If this is the perception of the lawyer’s role, then it is a myth. Negotiations, discussions, and even disagreements aren’t generally so fiery. In my experiences, the chest thumping and hollering promised in ads don’t get the best results. Those tactics just get tuned out by the opposing side or, even worse, by a judge. The vast majority of lawyers believe that effective and persuasive advocacy for a client is best done when both sides are cordial. There is a folksy saying about catching more flies with honey than vinegar that comes to mind.

      Lawyers are a common subject for movies and TV. It’s not surprising that these portrayals are sensational and exaggerated. Perhaps what’s surprising is that the most extreme cases of lawyer portrayals are those that come from the lawyers themselves!

      Kevin Yee is a lawyer at Stevens Virgin who practices general civil litigation and personal injury law. Reasonable Doubt appears on on Fridays. You can send your questions for the column to its writers at

      A word of caution: You should not act or rely on the information provided in this column. It is not legal advice. To ensure your interests are protected, retain or formally seek advice from a lawyer.




      Jul 11, 2014 at 12:35pm

      The law society should not "be concerned that an ad hurts public confidence in the legal services". Lawyers themselves do enough already to hurt public confidence, no ads needed. Lawyers seem to think only the criminals have rights and that victims deserve what they get. They all suck!!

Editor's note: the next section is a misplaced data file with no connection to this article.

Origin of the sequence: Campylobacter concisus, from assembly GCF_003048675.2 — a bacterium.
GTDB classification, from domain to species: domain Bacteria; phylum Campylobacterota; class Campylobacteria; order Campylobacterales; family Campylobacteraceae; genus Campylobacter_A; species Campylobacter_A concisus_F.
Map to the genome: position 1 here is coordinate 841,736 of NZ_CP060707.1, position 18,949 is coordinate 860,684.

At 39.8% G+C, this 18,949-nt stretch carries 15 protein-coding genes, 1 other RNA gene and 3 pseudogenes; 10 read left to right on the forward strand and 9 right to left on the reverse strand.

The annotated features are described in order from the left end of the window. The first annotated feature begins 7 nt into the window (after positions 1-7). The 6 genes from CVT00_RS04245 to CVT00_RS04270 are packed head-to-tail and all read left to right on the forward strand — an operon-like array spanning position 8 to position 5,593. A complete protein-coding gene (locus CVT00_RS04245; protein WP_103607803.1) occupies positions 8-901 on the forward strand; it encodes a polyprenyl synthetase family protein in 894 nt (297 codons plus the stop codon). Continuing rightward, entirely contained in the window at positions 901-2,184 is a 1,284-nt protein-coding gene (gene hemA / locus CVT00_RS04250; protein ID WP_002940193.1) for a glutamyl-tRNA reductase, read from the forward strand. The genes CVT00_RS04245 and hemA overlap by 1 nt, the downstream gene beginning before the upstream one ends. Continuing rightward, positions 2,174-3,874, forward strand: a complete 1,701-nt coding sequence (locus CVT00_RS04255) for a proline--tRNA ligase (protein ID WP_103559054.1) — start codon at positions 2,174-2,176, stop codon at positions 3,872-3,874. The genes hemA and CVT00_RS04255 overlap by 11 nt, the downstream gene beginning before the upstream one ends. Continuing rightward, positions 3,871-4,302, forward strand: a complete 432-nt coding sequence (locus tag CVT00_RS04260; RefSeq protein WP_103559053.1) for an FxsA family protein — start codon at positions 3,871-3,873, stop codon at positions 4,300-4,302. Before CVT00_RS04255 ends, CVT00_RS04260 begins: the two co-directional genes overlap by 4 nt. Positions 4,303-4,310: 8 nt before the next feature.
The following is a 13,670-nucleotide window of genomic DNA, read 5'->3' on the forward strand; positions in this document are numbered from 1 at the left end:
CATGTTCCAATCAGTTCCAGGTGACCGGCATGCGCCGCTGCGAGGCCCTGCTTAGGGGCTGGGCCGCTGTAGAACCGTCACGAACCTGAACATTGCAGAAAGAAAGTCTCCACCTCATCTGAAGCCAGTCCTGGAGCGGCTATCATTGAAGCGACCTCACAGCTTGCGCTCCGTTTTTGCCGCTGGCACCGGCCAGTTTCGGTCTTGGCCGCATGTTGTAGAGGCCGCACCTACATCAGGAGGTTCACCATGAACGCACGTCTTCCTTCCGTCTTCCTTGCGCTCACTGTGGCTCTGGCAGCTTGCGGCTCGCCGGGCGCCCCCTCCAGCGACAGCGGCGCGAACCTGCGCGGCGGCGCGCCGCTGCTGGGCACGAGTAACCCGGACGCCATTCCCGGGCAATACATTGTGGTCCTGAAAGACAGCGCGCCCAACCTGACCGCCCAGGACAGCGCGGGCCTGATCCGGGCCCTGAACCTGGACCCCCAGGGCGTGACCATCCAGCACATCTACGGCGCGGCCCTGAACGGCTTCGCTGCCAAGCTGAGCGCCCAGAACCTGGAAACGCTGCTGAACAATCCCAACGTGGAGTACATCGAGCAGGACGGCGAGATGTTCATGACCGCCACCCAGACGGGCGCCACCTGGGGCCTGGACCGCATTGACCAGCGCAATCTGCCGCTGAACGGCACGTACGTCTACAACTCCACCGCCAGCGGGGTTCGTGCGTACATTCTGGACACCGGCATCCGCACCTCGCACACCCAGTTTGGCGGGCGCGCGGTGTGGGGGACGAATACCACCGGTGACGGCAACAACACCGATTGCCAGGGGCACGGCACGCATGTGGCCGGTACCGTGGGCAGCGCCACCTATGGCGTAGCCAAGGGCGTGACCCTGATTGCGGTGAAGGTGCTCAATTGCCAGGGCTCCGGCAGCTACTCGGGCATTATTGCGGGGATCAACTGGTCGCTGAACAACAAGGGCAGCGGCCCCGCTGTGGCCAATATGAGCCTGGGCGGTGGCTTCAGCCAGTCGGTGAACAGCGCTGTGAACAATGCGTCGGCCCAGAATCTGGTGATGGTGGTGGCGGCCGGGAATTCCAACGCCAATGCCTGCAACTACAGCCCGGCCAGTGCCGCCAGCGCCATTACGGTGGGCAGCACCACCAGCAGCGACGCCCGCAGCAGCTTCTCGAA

Jul 11, 2014 at 2:04pm

      The comments here are worth the price of admission.

      "They all suck!!"

      Jul 11, 2014 at 5:46pm

      <blockquote>Lawyers seem to think only the criminals have rights and that victims deserve what they get. They all suck!!</blockquote>

      Yeah, those Crown Prosecutors, all on the side of the perpetrators who they're, um, trying to convict.

      Oh, wait...


      LSBC Interference

      Jul 12, 2014 at 11:55am

      Lawyers must not really care about their rights---that code of conduct violates the right to expression, which is the foundation of all other rights, because without a pretty much absolute, inviolable and inalienable right to expression it becomes all to easy to find reasons to suggest that someone expressing his view of his rights is a "wrong." History is full of far too many examples of this to make it necessary to cite any.

      We are a priest-besotted nation, and in it our priests won't even admit to their theological leanings. They drape them in occult terminology, like "code of conduct," as though calling it that were really making it so much different from "canon law."

      Popehat's take on this sort of thing

      Jul 16, 2014 at 6:46pm

      Popehat (Ken White), and American lawyer and blogger (and a damned fine writer) has an interesting take on a "lawyer" suing the bar in South Carolina over them proposing to sanction him.

      He's got a truly wonderful and humorous way of crafting a phrase that captures the essence of a situation.

      Not sure if I agree with his strong First Amendment take on this issue, but it's certainly worth reading: